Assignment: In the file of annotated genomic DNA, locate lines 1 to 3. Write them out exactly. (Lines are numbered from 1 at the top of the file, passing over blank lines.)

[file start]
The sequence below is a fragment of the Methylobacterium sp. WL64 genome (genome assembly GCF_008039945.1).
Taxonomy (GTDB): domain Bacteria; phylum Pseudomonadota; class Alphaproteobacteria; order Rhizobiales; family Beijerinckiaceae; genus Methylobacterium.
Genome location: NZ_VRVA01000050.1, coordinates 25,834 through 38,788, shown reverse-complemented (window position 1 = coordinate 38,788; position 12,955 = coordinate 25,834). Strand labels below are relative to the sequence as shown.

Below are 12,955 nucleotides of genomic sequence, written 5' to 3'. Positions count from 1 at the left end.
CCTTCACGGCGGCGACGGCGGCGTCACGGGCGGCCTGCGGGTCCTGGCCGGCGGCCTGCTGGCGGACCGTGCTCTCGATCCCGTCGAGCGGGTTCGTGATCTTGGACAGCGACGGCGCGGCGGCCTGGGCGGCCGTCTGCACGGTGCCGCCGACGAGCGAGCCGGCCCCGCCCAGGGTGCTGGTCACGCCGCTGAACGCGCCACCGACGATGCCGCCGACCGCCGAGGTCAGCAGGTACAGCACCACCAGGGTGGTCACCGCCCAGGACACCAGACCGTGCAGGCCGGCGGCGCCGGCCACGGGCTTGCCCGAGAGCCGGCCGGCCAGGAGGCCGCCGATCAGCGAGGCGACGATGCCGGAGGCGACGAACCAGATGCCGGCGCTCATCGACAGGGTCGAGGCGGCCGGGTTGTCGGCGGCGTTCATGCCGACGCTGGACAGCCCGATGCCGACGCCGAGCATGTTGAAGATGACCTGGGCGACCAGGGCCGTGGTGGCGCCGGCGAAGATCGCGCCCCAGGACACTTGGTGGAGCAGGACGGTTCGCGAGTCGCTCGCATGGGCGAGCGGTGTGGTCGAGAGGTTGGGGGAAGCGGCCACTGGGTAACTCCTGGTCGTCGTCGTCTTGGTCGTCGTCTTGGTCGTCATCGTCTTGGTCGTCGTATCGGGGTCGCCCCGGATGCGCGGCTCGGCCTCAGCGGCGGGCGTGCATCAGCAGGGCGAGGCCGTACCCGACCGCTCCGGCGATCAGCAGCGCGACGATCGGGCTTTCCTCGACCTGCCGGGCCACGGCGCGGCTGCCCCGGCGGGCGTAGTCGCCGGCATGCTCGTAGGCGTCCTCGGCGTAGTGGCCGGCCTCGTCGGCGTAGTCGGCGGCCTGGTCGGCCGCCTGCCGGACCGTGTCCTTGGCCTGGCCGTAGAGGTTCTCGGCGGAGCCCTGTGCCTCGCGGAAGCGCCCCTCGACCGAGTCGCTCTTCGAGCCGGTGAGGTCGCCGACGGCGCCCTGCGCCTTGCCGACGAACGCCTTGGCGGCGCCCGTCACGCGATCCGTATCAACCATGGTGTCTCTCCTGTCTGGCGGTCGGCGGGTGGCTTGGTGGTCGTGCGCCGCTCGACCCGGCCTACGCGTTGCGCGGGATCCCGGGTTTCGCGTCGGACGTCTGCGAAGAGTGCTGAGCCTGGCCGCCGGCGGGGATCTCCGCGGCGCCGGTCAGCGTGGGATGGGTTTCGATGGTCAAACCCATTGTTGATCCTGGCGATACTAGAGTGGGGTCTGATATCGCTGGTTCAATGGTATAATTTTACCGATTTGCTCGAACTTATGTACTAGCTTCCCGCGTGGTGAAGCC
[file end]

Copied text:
The sequence below is a fragment of the Methylobacterium sp. WL64 genome (genome assembly GCF_008039945.1).
Taxonomy (GTDB): domain Bacteria; phylum Pseudomonadota; class Alphaproteobacteria; order Rhizobiales; family Beijerinckiaceae; genus Methylobacterium.
Genome location: NZ_VRVA01000050.1, coordinates 25,834 through 38,788, shown reverse-complemented (window position 1 = coordinate 38,788; position 12,955 = coordinate 25,834). Strand labels below are relative to the sequence as shown.